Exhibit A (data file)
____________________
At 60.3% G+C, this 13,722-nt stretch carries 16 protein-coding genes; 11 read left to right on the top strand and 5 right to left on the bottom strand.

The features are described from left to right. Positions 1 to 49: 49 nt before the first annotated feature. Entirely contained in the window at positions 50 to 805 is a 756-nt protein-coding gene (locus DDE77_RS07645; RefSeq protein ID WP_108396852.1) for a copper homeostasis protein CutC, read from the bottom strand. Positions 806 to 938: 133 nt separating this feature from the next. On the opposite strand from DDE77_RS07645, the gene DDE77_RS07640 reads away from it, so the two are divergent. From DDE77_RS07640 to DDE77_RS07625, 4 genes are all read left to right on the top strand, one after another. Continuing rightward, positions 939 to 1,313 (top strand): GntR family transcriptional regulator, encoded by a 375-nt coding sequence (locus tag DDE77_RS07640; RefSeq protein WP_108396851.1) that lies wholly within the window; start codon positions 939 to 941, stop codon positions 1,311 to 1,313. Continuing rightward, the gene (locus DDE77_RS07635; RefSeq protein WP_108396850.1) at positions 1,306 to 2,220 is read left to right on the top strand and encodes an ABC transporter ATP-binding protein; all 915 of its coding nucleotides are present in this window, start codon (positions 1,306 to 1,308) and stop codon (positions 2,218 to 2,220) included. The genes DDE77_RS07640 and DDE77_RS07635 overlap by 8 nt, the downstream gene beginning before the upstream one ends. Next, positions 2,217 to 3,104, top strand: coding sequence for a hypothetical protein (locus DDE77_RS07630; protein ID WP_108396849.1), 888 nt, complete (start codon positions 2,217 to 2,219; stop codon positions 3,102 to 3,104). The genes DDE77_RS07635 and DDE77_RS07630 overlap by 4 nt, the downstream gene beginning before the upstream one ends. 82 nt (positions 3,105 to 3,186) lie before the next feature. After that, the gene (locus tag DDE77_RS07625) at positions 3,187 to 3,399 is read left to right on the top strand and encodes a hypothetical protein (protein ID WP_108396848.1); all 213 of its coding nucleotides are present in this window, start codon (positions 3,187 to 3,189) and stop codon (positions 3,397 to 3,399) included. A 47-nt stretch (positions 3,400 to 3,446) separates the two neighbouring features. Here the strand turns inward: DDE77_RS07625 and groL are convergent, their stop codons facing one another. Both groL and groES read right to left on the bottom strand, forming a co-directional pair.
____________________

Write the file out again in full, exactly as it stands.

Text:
At 60.3% G+C, this 13,722-nt stretch carries 16 protein-coding genes; 11 read left to right on the top strand and 5 right to left on the bottom strand.

The features are described from left to right. Positions 1 to 49: 49 nt before the first annotated feature. Entirely contained in the window at positions 50 to 805 is a 756-nt protein-coding gene (locus DDE77_RS07645; RefSeq protein ID WP_108396852.1) for a copper homeostasis protein CutC, read from the bottom strand. Positions 806 to 938: 133 nt separating this feature from the next. On the opposite strand from DDE77_RS07645, the gene DDE77_RS07640 reads away from it, so the two are divergent. From DDE77_RS07640 to DDE77_RS07625, 4 genes are all read left to right on the top strand, one after another. Continuing rightward, positions 939 to 1,313 (top strand): GntR family transcriptional regulator, encoded by a 375-nt coding sequence (locus tag DDE77_RS07640; RefSeq protein WP_108396851.1) that lies wholly within the window; start codon positions 939 to 941, stop codon positions 1,311 to 1,313. Continuing rightward, the gene (locus DDE77_RS07635; RefSeq protein WP_108396850.1) at positions 1,306 to 2,220 is read left to right on the top strand and encodes an ABC transporter ATP-binding protein; all 915 of its coding nucleotides are present in this window, start codon (positions 1,306 to 1,308) and stop codon (positions 2,218 to 2,220) included. The genes DDE77_RS07640 and DDE77_RS07635 overlap by 8 nt, the downstream gene beginning before the upstream one ends. Next, positions 2,217 to 3,104, top strand: coding sequence for a hypothetical protein (locus DDE77_RS07630; protein ID WP_108396849.1), 888 nt, complete (start codon positions 2,217 to 2,219; stop codon positions 3,102 to 3,104). The genes DDE77_RS07635 and DDE77_RS07630 overlap by 4 nt, the downstream gene beginning before the upstream one ends. 82 nt (positions 3,105 to 3,186) lie before the next feature. After that, the gene (locus tag DDE77_RS07625) at positions 3,187 to 3,399 is read left to right on the top strand and encodes a hypothetical protein (protein ID WP_108396848.1); all 213 of its coding nucleotides are present in this window, start codon (positions 3,187 to 3,189) and stop codon (positions 3,397 to 3,399) included. A 47-nt stretch (positions 3,400 to 3,446) separates the two neighbouring features. Here the strand turns inward: DDE77_RS07625 and groL are convergent, their stop codons facing one another. Both groL and groES read right to left on the bottom strand, forming a co-directional pair.